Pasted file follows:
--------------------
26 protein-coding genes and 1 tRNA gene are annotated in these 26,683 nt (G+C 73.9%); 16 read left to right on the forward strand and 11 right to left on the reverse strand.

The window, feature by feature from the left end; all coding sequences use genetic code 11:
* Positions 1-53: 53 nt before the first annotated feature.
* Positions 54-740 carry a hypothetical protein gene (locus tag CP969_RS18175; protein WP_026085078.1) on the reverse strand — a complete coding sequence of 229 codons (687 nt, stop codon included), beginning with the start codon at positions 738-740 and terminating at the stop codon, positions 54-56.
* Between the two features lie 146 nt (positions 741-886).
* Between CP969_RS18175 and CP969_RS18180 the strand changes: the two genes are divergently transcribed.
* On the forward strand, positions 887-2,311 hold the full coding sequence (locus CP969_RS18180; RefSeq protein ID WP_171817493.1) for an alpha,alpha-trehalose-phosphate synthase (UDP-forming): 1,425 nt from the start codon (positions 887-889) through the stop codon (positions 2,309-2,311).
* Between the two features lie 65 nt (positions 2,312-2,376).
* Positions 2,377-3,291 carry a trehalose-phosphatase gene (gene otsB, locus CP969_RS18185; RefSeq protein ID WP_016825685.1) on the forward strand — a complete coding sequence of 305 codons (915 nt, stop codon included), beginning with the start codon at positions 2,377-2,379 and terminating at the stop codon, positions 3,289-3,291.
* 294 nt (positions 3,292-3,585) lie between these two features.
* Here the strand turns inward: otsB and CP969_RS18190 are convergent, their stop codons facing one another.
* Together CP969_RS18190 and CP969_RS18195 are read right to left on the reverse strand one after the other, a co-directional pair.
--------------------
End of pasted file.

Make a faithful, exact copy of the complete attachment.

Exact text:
26 protein-coding genes and 1 tRNA gene are annotated in these 26,683 nt (G+C 73.9%); 16 read left to right on the forward strand and 11 right to left on the reverse strand.

The window, feature by feature from the left end; all coding sequences use genetic code 11:
* Positions 1-53: 53 nt before the first annotated feature.
* Positions 54-740 carry a hypothetical protein gene (locus tag CP969_RS18175; protein WP_026085078.1) on the reverse strand — a complete coding sequence of 229 codons (687 nt, stop codon included), beginning with the start codon at positions 738-740 and terminating at the stop codon, positions 54-56.
* Between the two features lie 146 nt (positions 741-886).
* Between CP969_RS18175 and CP969_RS18180 the strand changes: the two genes are divergently transcribed.
* On the forward strand, positions 887-2,311 hold the full coding sequence (locus CP969_RS18180; RefSeq protein ID WP_171817493.1) for an alpha,alpha-trehalose-phosphate synthase (UDP-forming): 1,425 nt from the start codon (positions 887-889) through the stop codon (positions 2,309-2,311).
* Between the two features lie 65 nt (positions 2,312-2,376).
* Positions 2,377-3,291 carry a trehalose-phosphatase gene (gene otsB, locus CP969_RS18185; RefSeq protein ID WP_016825685.1) on the forward strand — a complete coding sequence of 305 codons (915 nt, stop codon included), beginning with the start codon at positions 2,377-2,379 and terminating at the stop codon, positions 3,289-3,291.
* 294 nt (positions 3,292-3,585) lie between these two features.
* Here the strand turns inward: otsB and CP969_RS18190 are convergent, their stop codons facing one another.
* Together CP969_RS18190 and CP969_RS18195 are read right to left on the reverse strand one after the other, a co-directional pair.